Since that time, I’ve learned that there was a shift in America when dancers travelled to Egypt and came back to tell some gorgeously talented dancers that they were doing it “wrong” instead of understanding that what they were doing was different.

Many of the dancers in clubs across the United States tested their talents with musicians from a variety of countries, working to express Egytpian style for one audience, Turkish for another, Greek for a third or performing their own mix of styles that, by all rights drew on heavy Turkish influences.

This is where I want to dance, but sadly, these clubs no longer exist. But the music does and there are a number of dancers that graced those stages and dance floors, racking up hour after hour of experience that has transformed them into true masters of this art that I adore.

While many of these dancers are still teaching and performing, the audience that once loved them has shrunk to practioners of their dance form.

That’s not good enough.

The rest of you are missing out.

There are a whole bunch of people who don’t even know these dancers exist. Well, I’m going to change that. Starting with next week’s blog post.

Once a month, I’ll be interviewing a dancer from the ’70s or earlier and sharing video clips of performances as well as insight and anecdotes and how you can get in touch with them to take classes or watch them perform.

NEXT WEEK: Maria Morca

Maria Morca, flamenco, belly dance, Bellevue, Bothell, Seattle
Maria Morca teaches flamenco and vintage belly dance in Bellevue, Bothell and Seattle.

Next week I’ll be featuring my dance coach, Maria Morca. Maria’s racked up 61 years on the stage and can still make me sweat during our sessions. For dance historians out there, she studied with one of the mothers of modern dance, Ruth St. Denis.

UPDATE: Maria tells me that, despite labeling, Miss Ruth is only in the first clip presented in the video below.

Risky business

I want to be seen.

Don’t get me wrong, I still want to be heard, but some of the time I want to speak with my hips, my hands and my false eyelashes (because belly dancers wear them now … they’re like weights for your eyelids).

While I’ve never vomited before performing, my stomach used to roil (and not because I was doing belly rolls) and my head would spin without my ever turning my feet.

That stopped last August.

Not because I got on the stage when asked, but because a caring teacher planted the idea that I might be ready and, a few months later, another teacher lovingly pushed me into scheduling a performance.

In my head, dancing on a stage is the equivalent of submitting stories: you’re inviting judgment. You may be hoping for feedback, but the opportunity for a negative response is there, which, given the involvement of your heart in whatever you’re doing, could be rather painful.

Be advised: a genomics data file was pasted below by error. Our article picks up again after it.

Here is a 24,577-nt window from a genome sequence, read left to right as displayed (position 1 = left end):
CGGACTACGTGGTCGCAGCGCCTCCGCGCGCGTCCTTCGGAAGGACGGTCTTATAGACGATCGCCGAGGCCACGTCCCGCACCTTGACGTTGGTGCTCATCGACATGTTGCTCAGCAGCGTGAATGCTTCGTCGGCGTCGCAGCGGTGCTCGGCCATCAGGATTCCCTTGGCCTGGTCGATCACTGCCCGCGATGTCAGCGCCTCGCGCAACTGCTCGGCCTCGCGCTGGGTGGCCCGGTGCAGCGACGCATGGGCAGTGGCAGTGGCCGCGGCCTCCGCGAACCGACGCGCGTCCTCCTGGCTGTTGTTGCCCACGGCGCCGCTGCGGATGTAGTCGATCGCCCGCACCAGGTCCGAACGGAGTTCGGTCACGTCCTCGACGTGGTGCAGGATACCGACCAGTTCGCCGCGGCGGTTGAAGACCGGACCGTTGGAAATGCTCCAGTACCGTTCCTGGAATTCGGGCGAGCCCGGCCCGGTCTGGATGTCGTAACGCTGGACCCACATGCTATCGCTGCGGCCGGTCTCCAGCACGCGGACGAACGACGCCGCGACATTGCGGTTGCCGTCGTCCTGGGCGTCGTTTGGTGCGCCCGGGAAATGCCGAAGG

But I’m realizing that the greater risk lies in practicing, but not showing.

If you never risk being seen, you slowly fade until your spine is a thin line of vapor.

People squint at you and still can’t see who you really are.

So, *deep breath*, even though dance is ephemeral, video changes that. I’m posting the dance that took me over to the other side, to that place where it’s not only OK to be seen, but where the graciousness of your audience can fill in all the thin spaces.

Whatever you do, take the risk and let yourself be seen.

Writing exercise: Pacing

Finger cymbals, zils, zills, Peter Fels, Jamila Salimpour
Learning to play these finger cymbals helped me figure out a new approach to pacing my novels.

A few weeks ago, my belly dance instructor sent me back to zill kindergarten. (Zills are the metal disks dancers attach to their fingers so they can accompany the musicians or make their own music.) Despite the grace displayed in scenes like this one in “From Russia With Love,” playing them takes a helluva lot of coordination — and then you add moving your body.

I’ve spent the last couple of weeks walking around my house, playing the right cymbal, then the left, then the right, starting out on a different foot with each set of three. Luckily I’ve talked my bass player husband, Dan O’Brien, into being my personal metronome, so the pacing-the-house-while-playing is slowly switching to dancing.

What the hell does any of this have to do with writing?


In addition to coordination, playing cymbals requires serious listening. I’m training myself to dance to complicated Turkish rhythms, which means I’m listening intently to how the song is paced. With seven minutes of music, you have an intro, building to some excitement, a lush sexy bit, then more excitement and even more excitement.

Dancing and playing to a song like this is an exercise in pacing, which has definitely affected my writing. I’m more conscious of the need to release as well as build tension. And Dan, who’s been my involuntary beta reader for a long time, noticed a real difference in my latest book, saying it’s more of a page turner.

So here’s my challenge for other writers:

Pick a song you love in a language you don’t know.

Put it on repeat on your iPod.

Listen to it at least an hour a day. More if possible. Play it while you’re driving, dealing with housework, walking the dog.

Continue with your regular writing schedule, but consciously let your song inform your writing.

At the end of the week, take a look at your work and see how it’s changed. My bet is that your pacing will be better, your transitions will be stronger and the need for expository prose will fade away.  That was my experience. I’d love to hear about yours.